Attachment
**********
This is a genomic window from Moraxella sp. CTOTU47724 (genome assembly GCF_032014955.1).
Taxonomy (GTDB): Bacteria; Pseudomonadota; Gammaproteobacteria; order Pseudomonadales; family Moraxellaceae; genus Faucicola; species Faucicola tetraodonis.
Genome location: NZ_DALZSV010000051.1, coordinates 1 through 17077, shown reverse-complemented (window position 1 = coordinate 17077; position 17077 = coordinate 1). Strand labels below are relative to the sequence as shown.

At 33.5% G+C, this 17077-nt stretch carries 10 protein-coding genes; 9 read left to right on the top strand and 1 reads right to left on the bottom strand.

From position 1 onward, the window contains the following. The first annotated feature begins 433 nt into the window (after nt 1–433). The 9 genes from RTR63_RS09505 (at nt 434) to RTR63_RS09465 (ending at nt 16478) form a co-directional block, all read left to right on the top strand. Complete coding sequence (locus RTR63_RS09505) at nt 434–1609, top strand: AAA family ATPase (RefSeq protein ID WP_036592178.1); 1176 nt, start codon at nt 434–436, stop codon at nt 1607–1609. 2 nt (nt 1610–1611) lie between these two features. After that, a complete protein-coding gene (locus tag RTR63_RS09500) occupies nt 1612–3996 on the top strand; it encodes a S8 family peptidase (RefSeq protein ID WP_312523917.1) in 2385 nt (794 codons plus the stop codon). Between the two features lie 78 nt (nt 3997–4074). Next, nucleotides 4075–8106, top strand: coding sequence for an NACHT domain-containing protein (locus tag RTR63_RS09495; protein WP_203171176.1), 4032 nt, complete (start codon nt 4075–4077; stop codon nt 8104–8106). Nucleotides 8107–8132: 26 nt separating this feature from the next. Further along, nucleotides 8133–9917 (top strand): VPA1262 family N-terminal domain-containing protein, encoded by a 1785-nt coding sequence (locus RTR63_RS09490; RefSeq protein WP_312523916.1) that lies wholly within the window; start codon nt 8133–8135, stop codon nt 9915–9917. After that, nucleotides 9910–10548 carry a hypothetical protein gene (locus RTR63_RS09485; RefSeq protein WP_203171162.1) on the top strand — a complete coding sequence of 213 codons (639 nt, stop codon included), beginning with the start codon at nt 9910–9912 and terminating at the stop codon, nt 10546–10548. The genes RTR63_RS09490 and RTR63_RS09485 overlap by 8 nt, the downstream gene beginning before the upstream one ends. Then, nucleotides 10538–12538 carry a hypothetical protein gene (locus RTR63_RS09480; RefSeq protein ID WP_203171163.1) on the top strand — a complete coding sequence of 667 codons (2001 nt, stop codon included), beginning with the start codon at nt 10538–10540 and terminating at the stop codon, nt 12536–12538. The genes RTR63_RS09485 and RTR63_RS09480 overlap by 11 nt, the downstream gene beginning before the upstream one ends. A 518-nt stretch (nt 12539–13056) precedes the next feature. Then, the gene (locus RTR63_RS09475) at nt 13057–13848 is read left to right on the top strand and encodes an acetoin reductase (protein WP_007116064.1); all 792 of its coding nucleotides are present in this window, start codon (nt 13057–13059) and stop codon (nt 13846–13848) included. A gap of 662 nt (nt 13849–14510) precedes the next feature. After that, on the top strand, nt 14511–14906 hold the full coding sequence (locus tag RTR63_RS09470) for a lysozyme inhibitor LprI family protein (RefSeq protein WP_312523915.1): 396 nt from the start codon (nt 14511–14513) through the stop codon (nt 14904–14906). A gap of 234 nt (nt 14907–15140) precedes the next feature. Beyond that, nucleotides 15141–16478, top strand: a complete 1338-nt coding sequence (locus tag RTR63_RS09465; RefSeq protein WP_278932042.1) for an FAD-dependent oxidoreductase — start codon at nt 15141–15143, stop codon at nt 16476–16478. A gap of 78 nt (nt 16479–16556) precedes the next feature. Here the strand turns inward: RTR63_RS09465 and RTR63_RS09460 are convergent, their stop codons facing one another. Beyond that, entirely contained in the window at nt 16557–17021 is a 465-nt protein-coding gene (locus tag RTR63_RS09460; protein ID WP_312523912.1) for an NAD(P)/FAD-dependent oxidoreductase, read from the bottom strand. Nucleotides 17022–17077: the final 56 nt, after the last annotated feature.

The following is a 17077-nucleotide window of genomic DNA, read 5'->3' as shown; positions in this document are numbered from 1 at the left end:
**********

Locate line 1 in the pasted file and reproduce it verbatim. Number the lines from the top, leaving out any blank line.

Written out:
This is a genomic window from Moraxella sp. CTOTU47724 (genome assembly GCF_032014955.1).